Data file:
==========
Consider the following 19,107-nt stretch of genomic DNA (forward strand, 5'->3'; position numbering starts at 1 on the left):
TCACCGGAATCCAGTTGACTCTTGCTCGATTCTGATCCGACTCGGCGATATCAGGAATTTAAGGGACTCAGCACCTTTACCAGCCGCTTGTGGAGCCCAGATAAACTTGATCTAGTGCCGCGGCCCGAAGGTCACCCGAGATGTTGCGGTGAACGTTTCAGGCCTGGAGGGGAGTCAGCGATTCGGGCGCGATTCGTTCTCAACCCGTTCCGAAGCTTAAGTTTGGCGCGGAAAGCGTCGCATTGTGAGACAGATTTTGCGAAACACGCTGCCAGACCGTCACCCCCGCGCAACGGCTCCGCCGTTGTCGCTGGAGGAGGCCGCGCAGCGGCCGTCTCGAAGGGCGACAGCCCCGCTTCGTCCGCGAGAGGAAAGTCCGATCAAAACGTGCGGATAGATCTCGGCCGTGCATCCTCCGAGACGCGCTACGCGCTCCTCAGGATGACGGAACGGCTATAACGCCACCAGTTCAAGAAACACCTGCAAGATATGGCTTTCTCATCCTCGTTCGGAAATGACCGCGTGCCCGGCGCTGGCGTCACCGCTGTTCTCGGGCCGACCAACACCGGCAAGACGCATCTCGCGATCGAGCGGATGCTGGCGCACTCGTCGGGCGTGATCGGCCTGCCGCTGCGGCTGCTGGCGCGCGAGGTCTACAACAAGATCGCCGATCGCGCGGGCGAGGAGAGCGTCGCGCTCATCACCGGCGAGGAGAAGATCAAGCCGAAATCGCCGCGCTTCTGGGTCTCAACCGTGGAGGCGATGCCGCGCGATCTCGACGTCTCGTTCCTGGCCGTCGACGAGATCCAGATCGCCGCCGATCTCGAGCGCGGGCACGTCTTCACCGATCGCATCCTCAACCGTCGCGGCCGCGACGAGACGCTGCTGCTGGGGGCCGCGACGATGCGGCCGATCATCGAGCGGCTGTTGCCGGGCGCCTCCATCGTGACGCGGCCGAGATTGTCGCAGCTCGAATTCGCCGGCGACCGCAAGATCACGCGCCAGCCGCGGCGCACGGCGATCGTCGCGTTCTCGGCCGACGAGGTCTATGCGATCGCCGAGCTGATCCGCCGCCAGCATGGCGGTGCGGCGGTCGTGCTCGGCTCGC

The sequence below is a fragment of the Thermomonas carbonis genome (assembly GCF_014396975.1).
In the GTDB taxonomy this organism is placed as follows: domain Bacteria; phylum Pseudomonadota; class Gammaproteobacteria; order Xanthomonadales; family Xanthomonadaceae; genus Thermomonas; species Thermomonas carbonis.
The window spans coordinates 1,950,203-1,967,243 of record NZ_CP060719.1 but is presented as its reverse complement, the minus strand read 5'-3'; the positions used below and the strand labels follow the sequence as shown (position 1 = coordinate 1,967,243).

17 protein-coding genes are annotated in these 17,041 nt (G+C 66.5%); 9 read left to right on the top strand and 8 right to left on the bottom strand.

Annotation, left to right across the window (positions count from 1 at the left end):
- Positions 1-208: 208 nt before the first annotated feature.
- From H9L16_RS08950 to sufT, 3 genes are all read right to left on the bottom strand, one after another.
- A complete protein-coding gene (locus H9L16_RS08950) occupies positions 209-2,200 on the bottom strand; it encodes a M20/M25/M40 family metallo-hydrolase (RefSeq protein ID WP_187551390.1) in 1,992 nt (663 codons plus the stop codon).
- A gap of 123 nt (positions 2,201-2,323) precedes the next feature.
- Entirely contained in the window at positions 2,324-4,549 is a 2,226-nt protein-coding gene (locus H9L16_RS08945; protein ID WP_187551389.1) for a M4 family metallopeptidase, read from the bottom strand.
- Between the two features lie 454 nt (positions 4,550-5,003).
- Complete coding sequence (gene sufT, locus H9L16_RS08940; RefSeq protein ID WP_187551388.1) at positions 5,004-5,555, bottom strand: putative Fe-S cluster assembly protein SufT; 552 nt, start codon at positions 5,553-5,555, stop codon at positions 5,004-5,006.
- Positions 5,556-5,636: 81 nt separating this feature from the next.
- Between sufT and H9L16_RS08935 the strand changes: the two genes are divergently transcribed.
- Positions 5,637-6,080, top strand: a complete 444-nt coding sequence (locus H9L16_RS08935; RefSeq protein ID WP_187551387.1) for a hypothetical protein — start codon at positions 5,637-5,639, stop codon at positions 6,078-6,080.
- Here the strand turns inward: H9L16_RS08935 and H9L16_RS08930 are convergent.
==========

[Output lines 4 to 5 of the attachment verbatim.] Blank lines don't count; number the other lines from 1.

In the GTDB taxonomy this organism is placed as follows: domain Bacteria; phylum Pseudomonadota; class Gammaproteobacteria; order Xanthomonadales; family Xanthomonadaceae; genus Thermomonas; species Thermomonas carbonis.
The window spans coordinates 1,950,203-1,967,243 of record NZ_CP060719.1 but is presented as its reverse complement, the minus strand read 5'-3'; the positions used below and the strand labels follow the sequence as shown (position 1 = coordinate 1,967,243).